Abigail George: We are Strangers waiting for the Train

Image by Ben Newton from Pixabay


It is who you are. We all came from
Adam’s Eden. Walked down that road.
There is just an empty space. I act
now as if in some way we’re connected.
For those who leave there waits an
an inferno. You are my wandering soul.
Dahlias in bloom. Child abuse during
the week. Saturday. Sunday. You were
my wild thing. When a man forgets himself.
It was always love-at-sight. Alice finds
it hard to trust people, climb mountains.
This is her age of innocence. The man
sitting next to her is nothing more than
an illusion. I’m just an Alice who longs
for a child of her own. How strange is
the life of a monogamous woman. She
collects sharp objects and they flow over
into her life. I am the Alice the-writer-in-the-

cage. She tells herself she is mad to fall
in love with unavailable men. They will always
leave first thing in the morning. But she
prefers it that way. Seeing them in the light
before they depart they will kiss her chastely.
And she’ll be aware of the burden of her
sexuality, her femininity. I think of you. I think
of you she says to no one in particular.
How you don’t belong to anyone. How you
don’t belong to me but God. You turn
my flesh into meat. Pain is as sure as rain.
Alice is a thin woman, a bone woman
who listens to Mahler in the evenings
while she cries herself to sleep. She thinks
of herself as the prodigal daughter. And
in my torment of vertigo I am Alice. She’s
no stranger to me and every man is a desert
to her, the grasslands of Africa. Vulnerable.
Capable of many beauties. Even paradise.



Tender is the night. Take romantic love
for instance. I talk to God in the middle
of the night, the universe and all my angels.
I chose my mother. I chose my father.
My bone and flesh are of Khoi-descent.
Just like a woman I write, I fall in love,
and I fall out of love. I think of shipwrecks
in much the same way I think of driftwood,
teenage anguish. I think of a woman’s
room and the chill in the air from winter.
There was a road to nowhere once when
I wanted to escape the eventuality of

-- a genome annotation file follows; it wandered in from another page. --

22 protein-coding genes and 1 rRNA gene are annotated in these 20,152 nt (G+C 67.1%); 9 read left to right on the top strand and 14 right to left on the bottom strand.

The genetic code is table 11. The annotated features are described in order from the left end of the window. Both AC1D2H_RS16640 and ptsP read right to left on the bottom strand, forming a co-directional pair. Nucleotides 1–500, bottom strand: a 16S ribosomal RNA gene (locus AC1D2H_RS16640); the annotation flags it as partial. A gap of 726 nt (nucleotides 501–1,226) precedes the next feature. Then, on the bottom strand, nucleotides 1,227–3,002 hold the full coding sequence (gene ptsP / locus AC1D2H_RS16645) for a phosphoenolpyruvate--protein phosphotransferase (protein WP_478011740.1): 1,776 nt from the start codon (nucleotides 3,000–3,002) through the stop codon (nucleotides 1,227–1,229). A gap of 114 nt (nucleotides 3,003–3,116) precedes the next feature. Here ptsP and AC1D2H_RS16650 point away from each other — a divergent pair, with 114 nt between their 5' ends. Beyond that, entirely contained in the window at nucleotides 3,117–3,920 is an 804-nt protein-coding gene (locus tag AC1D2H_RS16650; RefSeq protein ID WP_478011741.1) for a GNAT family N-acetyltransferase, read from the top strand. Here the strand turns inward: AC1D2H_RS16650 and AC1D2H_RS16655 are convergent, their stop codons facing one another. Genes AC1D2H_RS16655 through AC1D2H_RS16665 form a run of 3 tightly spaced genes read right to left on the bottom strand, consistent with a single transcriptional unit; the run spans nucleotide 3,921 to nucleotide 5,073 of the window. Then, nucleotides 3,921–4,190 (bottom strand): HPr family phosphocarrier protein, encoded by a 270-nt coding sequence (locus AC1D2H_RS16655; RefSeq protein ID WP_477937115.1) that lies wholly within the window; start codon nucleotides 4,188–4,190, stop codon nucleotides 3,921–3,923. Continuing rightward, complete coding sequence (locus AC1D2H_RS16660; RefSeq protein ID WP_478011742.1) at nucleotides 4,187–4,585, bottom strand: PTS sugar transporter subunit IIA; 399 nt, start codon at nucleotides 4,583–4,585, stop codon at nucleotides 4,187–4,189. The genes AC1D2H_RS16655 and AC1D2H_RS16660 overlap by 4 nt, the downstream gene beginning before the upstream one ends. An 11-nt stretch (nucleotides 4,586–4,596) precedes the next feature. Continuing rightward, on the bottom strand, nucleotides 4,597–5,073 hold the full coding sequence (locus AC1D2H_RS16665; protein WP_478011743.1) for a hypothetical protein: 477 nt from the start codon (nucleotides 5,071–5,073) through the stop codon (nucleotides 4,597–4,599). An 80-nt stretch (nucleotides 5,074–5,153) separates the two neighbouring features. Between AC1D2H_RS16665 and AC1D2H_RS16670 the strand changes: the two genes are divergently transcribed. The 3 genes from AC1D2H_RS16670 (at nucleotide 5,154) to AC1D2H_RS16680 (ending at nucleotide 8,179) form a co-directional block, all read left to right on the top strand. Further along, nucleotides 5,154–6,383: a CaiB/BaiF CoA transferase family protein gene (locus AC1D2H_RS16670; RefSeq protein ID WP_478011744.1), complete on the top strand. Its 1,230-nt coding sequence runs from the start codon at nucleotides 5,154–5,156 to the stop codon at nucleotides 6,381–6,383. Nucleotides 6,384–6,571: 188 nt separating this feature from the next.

another nervous breakdown. Climbing
back down that volcano was hellish.
Don’t poets have sad lives? Do I sound
like a sad case? I’m composing again
from memory. How can I make this stop,
I ask the therapist. She has beak and
triumph on her side, bird nose while I
dream of Orlando. Woolf’s Orlando. I became an
observation. I the once bone-thin woman

became an observation, a study with a case
history. In my twenties I tried to understand the
language of sex and drugs making light of
darkness and I thought of all the consenting
adults in the world, in this room. Men sleeping
with women. I thought of marriage in my
twenties. Early twenties and then became
a poet. ‘To submit’ were words I had never
come across in a book. I longed to be transformed
by that word ‘submit’. The Adams’ I choose
were older and full of grace. I loved them all.
One day I will be an old woman and I promise
I will never forget all your names. You are
man and I am Eve. I will always be Eve writing
to reach you. Thinking of how tall you looked
in moonlight. All these years I’ve been hopeless
at finding love. Studied at no schools. I loved
you all. I think of rooftops now. Antigone. Plath. And
sometimes I think of you with tears in my eyes.

Poetry: Abigail George
Image by Ben Newton from Pixabay

About the author

Abigail George

Abigail George’s fiction was nominated for the Pushcart Prize. She briefly studied film at Newtown Film and Television School in Johannesburg. She is the recipient of grants from the National Arts Council, Johannesburg, Centre for the Book in Cape Town, and ECPACC (Eastern Cape Provincial Arts and Culture Council) in East London. She has been widely published from Australia, to Finland to Nigeria, and New Delhi, India to Istanbul, Turkey and Wales.
Her blog African Renaissance can be found online in Modern Diplomacy under Topics.
She contributed for a year to a symposium on Ovi Magazine: Finland’s English Online Magazine. She is a poet, fiction writer, feminist thinker, essayist, and a blogger at Goodreads.


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  • Oh, the lines bleed,
    I see the anguish at each stroke,’
    and I see a fighter on thy fleet.
    In these rains you will be soaked,
    but aloof will remain your soul.
    I behold specks of triumpth,
    Right thru the hovering gloom,
    Though you still hear the wolf’s growl.

    From a distance a stranger hears your shivers,
    And read from these verse your fevers.
    Thou shall see the light, dear woman,
    In thy triumph over this wilderness’ strand.
    Your lines touched me deep and rang my being,
    Placing my tender heart in a sling.

    – Tanjang
    (for Ma’am Abigail George (Poet))

    • Thank you very, very much for this Tanjang. Your words brought me much joy and happiness. Your words were truly a gift to me. How much I don’t really think you’ll ever understand. I did read it though half with a heavy heart, and with tears in my eyes. You are a very gifted poet. Please, please do keep writing. I hope to read more of your literary efforts in the future. I also hope to write a response to your poem. You also show a lot of promise and ingenuity as a poet. As you can see I have nothing but praise for you.